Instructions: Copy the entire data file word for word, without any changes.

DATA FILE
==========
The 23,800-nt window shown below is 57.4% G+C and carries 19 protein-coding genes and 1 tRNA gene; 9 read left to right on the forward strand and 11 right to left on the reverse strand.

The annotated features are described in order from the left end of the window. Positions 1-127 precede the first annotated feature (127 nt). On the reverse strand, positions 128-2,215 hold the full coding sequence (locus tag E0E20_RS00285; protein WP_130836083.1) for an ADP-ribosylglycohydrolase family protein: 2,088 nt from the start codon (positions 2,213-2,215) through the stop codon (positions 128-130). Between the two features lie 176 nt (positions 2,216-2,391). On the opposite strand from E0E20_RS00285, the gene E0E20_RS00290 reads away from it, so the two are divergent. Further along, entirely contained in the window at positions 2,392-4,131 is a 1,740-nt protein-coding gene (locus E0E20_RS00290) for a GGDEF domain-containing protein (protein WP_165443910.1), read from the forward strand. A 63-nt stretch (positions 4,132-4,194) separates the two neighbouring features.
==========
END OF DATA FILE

The 23,800-nt window shown below is 57.4% G+C and carries 19 protein-coding genes and 1 tRNA gene; 9 read left to right on the forward strand and 11 right to left on the reverse strand.

The annotated features are described in order from the left end of the window. Positions 1-127 precede the first annotated feature (127 nt). On the reverse strand, positions 128-2,215 hold the full coding sequence (locus tag E0E20_RS00285; protein WP_130836083.1) for an ADP-ribosylglycohydrolase family protein: 2,088 nt from the start codon (positions 2,213-2,215) through the stop codon (positions 128-130). Between the two features lie 176 nt (positions 2,216-2,391). On the opposite strand from E0E20_RS00285, the gene E0E20_RS00290 reads away from it, so the two are divergent. Further along, entirely contained in the window at positions 2,392-4,131 is a 1,740-nt protein-coding gene (locus E0E20_RS00290) for a GGDEF domain-containing protein (protein WP_165443910.1), read from the forward strand. A 63-nt stretch (positions 4,132-4,194) separates the two neighbouring features.